Trail Talk 210 March 9th 2022

In the last trail talk, the bench with Irene Brooks and Anne Storey was on a trail in the Naftel’s Creek Conservation area and was installed in the last couple of years.

Richard, Anne, Irene, George, Rick, Paula and Gabi on the Sugar Bush blue trail

I recently found out the significance of the Manchester sign near Auburn.  Manchester was the original name for the village of Auburn, but I don’t know when the name change occurred.

Janie VanEssen, Brent and Carol Bowyer and Don Proctor at a large Burl on a Sugar Bush trail

This time of year one often comes across surprises on the trails.  When hiking the Maitland Trail from the Auburn end, I found that the trail from Pinery Line upstream for about 0.5 km was impassable due to the ice left behind after the flooding from the Maitland river.  Sometimes the ice would break under foot, when you might drop up to one foot, sometimes the ice was at an angle and very slippery, so I ended up making my way through the trees, but should have returned and taken the second cut through to Pinery Line.  The rest of the trail through to the field was in fairly good shape. After the Bayfield river was down enough to cross the causeway at the Clinton Conservation area, the trail was again very challenging due to ice left behind from the Bayfield river flood

At Hullett I have been hiking in from the Hydro Line parking lot  at 40672. Generally speaking the logging operation has only left small debris on the trails.  I had the closest sight of deer one day as three of them crossed over the trail.  The parking lot at 80602 Wildlife Line was still closed on March 3rd, many of the logs   there had been removed, but there remained a fair sized.

Ice on the Maitland river at the Menesetung bridge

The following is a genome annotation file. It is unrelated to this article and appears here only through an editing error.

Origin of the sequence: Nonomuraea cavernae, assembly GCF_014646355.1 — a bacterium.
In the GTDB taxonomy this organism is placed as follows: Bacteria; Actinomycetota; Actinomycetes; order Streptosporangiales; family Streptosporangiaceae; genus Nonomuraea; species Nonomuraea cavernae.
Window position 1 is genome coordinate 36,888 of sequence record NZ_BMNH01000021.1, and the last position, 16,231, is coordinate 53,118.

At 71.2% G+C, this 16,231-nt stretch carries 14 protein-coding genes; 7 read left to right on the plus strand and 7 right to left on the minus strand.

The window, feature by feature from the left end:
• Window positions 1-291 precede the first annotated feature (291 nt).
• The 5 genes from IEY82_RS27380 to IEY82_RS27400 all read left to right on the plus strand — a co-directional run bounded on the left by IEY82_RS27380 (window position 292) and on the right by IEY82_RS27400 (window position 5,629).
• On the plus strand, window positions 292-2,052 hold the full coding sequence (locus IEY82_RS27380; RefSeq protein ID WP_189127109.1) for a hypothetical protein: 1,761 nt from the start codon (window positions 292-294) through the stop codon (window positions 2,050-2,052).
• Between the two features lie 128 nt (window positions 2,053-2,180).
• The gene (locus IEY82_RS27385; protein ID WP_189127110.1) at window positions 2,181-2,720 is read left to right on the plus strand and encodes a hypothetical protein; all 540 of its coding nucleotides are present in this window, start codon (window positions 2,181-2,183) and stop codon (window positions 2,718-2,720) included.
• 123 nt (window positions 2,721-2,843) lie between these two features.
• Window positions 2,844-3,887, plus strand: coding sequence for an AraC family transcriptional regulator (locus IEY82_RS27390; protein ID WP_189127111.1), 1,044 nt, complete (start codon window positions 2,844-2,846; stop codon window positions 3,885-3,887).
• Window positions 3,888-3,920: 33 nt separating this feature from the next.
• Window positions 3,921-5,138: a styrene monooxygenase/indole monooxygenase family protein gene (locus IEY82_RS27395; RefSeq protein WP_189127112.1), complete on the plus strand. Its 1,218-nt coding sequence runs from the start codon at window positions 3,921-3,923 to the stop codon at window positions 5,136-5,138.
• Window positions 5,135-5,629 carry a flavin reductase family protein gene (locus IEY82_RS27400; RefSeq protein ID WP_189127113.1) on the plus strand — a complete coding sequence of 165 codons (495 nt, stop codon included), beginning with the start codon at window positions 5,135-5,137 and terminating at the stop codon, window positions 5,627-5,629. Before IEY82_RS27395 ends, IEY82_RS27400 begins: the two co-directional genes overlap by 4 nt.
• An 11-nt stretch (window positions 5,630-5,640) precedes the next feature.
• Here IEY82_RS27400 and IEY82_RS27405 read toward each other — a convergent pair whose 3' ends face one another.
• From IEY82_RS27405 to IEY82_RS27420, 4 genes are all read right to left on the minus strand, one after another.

On Tuesday March 1st I hiked on the GART and saw lots of birds in the open stretch of water on either side of the Menesetung bridge.  These included lots of Canada Geese as well as many Common Golden Eye, Mallards and a few Buffleheads ( my 61st bird species since May 18th). Overhead were a few gulls and a Common Merganser. Later on near Meneset I saw and heard a male cardinal.

It is worth checking https://www.lambtonmuseums.ca to see when the Tundra swans return on their Northern migration which usually occurs in March.  -They were first sighted on Greenway road on March 7th

Thank you to all the participants and supporters of the Coldest night of the year walks.

Notes

Saturday March 19th 9 a.m. hike on the Lobb  trail  leader Patrick Capper .

Saturday March 19th 11 am. All about the Morrison Reservoir, Morrison Dam Conservation Area with Denise Iszczuk  ABCA.

Saturday March 26th 7-9pm self guided candlelit walk on the Taylor trail. (no dogs.  Donate to light a candle $30,$50 or $100. All proceeds to children’s room at Huron Hospice.Donations and more information at www.huronhospice.ca/events. 8 p.m.dedication ceremony at Trailhead

The Hullett  parking lot at 80602 was still closed on March 9th as not all of the logs stored there have not yet been removed.

The Wawanosh Nature Centre trail may still be closed due to logging which started on Jan 4th.    The Falls Reserve is closed until the end of May, except for the Maitland Trail’s main trail with white blazes and the blue blazed trail.  This is due to work on installing a new septic system.

Tuesday Tromper’s  meet at 9 a.m.on Tuesdays to hike for about an hour. Contact Al Sanders  at allen.sanders@hurontel.on.ca

Uneven Hikers hike for 1 ½ to 2 hours on Wednesdays or Thursdays, contact Patrick Capper. Both groups meet at 9 a.m.  and are open to non-members provided they sign the MTA on-line waiver.

If you have questions or something of interest for Trail Talk email me Patrick Capper at pcapper99@gmail.com.